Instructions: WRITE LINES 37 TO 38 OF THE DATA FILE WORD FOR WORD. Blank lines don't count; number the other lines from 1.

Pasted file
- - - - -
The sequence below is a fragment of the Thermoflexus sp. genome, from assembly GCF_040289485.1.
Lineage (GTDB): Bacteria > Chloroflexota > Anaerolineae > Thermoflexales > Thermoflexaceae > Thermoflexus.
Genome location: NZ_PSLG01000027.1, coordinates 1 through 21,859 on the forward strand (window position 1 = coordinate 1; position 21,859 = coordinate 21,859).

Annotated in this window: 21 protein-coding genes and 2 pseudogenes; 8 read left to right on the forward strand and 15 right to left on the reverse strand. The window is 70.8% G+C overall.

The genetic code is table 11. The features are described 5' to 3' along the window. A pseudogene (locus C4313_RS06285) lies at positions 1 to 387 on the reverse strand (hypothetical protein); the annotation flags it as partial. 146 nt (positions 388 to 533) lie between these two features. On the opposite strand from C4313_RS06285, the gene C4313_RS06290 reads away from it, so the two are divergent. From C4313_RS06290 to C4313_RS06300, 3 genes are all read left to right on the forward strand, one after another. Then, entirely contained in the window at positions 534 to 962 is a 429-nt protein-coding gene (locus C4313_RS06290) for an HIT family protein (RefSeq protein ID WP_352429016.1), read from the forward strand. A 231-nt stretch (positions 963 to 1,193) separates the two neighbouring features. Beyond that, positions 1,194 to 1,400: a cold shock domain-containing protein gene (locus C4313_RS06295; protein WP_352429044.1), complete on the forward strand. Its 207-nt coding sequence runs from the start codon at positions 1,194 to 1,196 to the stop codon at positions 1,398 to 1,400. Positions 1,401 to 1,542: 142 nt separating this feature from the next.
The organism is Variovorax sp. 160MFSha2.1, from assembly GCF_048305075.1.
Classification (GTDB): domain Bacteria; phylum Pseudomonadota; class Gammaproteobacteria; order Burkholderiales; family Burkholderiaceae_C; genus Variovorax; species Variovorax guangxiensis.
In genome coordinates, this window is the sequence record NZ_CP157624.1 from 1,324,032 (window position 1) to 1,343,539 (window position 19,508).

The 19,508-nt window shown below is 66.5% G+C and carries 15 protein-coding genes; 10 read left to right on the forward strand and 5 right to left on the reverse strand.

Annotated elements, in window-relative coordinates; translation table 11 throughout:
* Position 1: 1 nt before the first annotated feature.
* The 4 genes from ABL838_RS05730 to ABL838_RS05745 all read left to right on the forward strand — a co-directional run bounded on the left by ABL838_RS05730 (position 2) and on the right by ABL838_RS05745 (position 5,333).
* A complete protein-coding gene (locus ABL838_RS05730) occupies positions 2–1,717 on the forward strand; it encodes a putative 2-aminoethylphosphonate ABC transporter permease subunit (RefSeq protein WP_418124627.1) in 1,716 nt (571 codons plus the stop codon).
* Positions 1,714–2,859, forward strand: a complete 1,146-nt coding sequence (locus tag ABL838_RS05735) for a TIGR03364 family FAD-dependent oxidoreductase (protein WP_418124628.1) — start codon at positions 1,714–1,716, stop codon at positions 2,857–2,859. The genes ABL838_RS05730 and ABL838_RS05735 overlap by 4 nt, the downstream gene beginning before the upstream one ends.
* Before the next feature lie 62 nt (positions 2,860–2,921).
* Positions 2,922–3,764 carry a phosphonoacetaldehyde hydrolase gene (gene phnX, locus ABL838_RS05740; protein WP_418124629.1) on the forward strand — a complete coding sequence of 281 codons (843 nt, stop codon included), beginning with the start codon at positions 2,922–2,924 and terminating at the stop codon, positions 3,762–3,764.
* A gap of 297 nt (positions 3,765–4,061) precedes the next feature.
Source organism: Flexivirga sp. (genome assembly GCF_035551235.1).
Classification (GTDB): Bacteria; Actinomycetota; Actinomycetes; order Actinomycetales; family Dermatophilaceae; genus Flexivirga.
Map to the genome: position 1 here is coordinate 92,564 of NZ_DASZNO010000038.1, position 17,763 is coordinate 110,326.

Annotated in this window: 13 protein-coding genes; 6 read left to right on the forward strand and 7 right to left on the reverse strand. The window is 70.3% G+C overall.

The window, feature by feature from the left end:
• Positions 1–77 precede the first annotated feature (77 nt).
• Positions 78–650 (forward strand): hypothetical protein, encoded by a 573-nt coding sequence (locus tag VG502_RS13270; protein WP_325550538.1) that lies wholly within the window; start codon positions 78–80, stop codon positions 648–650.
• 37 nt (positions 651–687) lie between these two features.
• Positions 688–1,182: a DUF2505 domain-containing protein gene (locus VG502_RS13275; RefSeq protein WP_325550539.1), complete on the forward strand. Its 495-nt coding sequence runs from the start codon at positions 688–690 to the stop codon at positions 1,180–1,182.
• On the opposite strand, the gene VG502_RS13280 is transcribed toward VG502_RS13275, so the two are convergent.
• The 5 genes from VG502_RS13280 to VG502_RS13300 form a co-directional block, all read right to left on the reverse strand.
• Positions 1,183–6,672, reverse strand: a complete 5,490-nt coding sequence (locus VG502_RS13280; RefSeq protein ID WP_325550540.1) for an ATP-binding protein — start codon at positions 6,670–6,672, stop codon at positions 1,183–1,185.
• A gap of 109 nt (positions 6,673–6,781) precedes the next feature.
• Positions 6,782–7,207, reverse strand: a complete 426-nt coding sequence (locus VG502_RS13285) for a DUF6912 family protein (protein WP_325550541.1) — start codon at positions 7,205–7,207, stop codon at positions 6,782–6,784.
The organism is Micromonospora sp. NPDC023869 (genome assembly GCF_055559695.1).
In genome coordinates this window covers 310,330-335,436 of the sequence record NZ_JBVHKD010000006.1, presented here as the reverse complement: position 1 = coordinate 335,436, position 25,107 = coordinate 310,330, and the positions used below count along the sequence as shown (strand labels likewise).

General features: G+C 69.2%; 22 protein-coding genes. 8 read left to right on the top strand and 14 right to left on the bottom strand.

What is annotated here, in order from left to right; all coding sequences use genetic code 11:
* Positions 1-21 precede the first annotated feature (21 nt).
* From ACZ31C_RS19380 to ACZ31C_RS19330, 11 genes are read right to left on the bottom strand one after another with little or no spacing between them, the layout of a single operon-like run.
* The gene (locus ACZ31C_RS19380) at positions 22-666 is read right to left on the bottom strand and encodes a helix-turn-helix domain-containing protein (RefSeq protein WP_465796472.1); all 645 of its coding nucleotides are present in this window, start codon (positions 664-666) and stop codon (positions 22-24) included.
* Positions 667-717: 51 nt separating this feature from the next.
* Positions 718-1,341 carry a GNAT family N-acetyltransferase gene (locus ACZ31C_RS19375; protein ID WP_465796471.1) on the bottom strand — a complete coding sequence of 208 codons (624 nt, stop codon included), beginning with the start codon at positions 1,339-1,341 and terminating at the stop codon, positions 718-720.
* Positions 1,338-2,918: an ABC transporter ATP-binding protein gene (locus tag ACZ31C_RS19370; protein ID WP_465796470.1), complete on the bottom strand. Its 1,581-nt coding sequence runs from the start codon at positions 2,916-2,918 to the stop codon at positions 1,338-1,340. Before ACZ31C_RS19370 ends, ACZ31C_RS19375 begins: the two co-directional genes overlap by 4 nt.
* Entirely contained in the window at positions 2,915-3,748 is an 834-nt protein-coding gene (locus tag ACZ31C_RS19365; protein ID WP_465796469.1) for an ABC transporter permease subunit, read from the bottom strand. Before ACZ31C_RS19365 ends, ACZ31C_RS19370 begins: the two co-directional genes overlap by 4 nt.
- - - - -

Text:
* From ACZ31C_RS19380 to ACZ31C_RS19330, 11 genes are read right to left on the bottom strand one after another with little or no spacing between them, the layout of a single operon-like run.
* The gene (locus ACZ31C_RS19380) at positions 22-666 is read right to left on the bottom strand and encodes a helix-turn-helix domain-containing protein (RefSeq protein WP_465796472.1); all 645 of its coding nucleotides are present in this window, start codon (positions 664-666) and stop codon (positions 22-24) included.